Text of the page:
When we consider heater issues, a filthy, full air filter is often the top offender.
If your filter is too dusty:
- Your heat won’t be able to stay on, or it might overheat from reduced airflow.
- Your gas costs may increase because your heating system is running more often.
- Your heating system could break down too soon since a dirty filter triggers it to work harder.
- Your heating system may be disconnected from power if an extremely filthy filter results in a tripped breaker.
While it depends on what make of furnace you use, your air filter can be found in the interior of the blower compartment of your heater, an attached filter case or wall-mounted return air grille.
To swap out your filter:
- Switch off your heater.
- Remove the filter and hold it up to the light. If you can’t view light through it, get a new one.
- Install the new filter with the arrow facing toward the heater to prevent damage.
Flat filters need to be replaced once a month, while pleated filters should work somewhere in the vicinity of three months. You can also use a washable filter that you can use for about 10 years. If you have children or pets, you could have to change your filter more often.
To make changing your filter smoother down the line, write with a permanent writing tool on your furnace exterior or ductwork to show the airflow direction and filter size.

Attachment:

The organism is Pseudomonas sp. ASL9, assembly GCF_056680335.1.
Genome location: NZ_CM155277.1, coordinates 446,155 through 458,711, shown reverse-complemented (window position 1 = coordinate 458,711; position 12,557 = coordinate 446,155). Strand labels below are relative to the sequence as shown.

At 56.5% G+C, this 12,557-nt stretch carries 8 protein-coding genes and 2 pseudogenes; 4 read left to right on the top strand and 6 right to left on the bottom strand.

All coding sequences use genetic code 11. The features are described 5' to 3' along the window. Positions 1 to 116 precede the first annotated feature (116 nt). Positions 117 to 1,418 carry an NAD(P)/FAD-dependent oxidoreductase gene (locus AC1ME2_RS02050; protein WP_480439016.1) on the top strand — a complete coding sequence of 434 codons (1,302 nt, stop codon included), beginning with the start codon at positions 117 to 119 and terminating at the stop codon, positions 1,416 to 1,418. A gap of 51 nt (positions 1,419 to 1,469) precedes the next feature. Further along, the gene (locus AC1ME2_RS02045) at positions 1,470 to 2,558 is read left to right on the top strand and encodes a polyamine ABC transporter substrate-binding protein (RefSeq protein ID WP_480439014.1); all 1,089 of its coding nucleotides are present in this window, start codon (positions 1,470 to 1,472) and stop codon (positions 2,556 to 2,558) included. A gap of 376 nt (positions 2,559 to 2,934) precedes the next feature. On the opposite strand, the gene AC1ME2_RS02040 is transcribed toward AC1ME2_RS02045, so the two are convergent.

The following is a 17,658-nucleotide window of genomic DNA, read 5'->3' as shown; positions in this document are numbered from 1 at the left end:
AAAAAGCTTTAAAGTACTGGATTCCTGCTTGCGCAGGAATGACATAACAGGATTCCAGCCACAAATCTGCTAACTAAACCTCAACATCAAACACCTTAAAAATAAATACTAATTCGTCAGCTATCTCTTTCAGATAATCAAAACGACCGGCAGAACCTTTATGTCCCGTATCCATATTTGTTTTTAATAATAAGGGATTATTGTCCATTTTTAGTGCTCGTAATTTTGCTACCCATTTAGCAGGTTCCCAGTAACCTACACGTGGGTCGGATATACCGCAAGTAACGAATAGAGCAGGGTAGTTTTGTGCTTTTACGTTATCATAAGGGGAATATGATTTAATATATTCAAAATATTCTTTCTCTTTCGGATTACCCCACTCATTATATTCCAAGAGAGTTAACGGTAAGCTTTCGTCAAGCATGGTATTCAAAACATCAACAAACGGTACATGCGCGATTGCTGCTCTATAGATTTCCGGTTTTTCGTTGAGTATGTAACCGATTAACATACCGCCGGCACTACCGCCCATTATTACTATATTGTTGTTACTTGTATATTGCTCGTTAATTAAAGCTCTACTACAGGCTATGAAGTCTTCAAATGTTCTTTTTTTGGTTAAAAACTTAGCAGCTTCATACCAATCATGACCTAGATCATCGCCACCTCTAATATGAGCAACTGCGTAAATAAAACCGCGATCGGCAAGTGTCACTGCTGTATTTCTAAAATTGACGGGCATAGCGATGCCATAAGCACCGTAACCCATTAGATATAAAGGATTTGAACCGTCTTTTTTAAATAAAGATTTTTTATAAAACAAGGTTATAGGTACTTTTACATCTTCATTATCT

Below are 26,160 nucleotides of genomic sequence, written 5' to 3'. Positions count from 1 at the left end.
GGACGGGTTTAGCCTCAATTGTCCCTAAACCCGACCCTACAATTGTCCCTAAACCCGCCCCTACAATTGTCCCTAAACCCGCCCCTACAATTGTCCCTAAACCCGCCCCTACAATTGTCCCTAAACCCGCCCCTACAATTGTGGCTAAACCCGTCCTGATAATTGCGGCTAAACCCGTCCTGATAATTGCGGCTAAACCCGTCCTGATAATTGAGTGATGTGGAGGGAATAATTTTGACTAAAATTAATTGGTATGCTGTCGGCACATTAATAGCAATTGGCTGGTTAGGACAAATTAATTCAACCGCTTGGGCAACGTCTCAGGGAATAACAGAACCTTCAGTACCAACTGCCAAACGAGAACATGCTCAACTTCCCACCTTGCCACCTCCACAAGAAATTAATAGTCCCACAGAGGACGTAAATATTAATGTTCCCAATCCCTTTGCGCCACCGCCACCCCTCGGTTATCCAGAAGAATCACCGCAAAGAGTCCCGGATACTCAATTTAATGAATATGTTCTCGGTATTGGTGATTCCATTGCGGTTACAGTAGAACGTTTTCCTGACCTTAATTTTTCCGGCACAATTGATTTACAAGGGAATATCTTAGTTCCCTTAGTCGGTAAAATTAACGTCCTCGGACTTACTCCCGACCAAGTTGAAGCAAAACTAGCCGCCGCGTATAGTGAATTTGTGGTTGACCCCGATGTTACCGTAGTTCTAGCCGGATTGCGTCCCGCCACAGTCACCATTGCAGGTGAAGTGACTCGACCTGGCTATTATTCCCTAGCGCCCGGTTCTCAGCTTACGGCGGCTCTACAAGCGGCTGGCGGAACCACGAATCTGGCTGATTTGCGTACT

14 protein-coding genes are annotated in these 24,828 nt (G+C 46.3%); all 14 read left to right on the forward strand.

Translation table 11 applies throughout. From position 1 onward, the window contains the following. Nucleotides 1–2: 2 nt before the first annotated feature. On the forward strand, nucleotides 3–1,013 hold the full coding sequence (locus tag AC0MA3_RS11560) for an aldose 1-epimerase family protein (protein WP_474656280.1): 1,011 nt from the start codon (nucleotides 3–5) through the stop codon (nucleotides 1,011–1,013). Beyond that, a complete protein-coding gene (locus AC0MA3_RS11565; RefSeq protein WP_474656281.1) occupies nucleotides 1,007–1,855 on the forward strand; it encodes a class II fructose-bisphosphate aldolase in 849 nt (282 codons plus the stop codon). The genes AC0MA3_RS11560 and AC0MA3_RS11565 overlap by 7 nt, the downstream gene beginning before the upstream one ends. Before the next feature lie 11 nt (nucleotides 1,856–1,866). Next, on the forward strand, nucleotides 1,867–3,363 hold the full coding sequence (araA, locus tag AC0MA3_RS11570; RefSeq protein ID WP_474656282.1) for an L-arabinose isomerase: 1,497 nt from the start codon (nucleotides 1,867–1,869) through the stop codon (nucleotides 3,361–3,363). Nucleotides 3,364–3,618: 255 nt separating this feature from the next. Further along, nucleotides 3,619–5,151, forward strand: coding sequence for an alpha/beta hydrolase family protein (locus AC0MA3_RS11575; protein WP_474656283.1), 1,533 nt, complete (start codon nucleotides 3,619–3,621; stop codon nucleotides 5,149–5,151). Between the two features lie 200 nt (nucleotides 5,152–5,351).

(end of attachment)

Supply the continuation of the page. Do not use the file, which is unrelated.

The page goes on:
4. Examine the Condensate Pan
Also known as drain pans, condensate pans catch liquid your heating system draws from the air.
If moisture is dripping from your heater or its pan has standing water in it, try these recommendations.
- If your pan has a drain (look for a PVC pipe), double-check that it isn’t clogged. If it needs to be drained, drop in a special pan-cleaning tablet you can get at home improvement or hardware retailers.
- If your pan contains a pump, take a look at the float switch. If the switch is jammed “up” with standing water in the pan, contact us at 863-216-2923, because you will probably have to install a new pump.
5. Look for Heating Error Codes
If failures persist, peek at your heater’s plastic window to verify the blower motor’s status. Depending on the model, the light could also be mounted on the exterior of your furnace.
If you see anything else besides a solid, colored light or blinking green light, call us at 863-216-2923 for HVAC service. Your heating system may be emitting an error code that needs specialized assistance.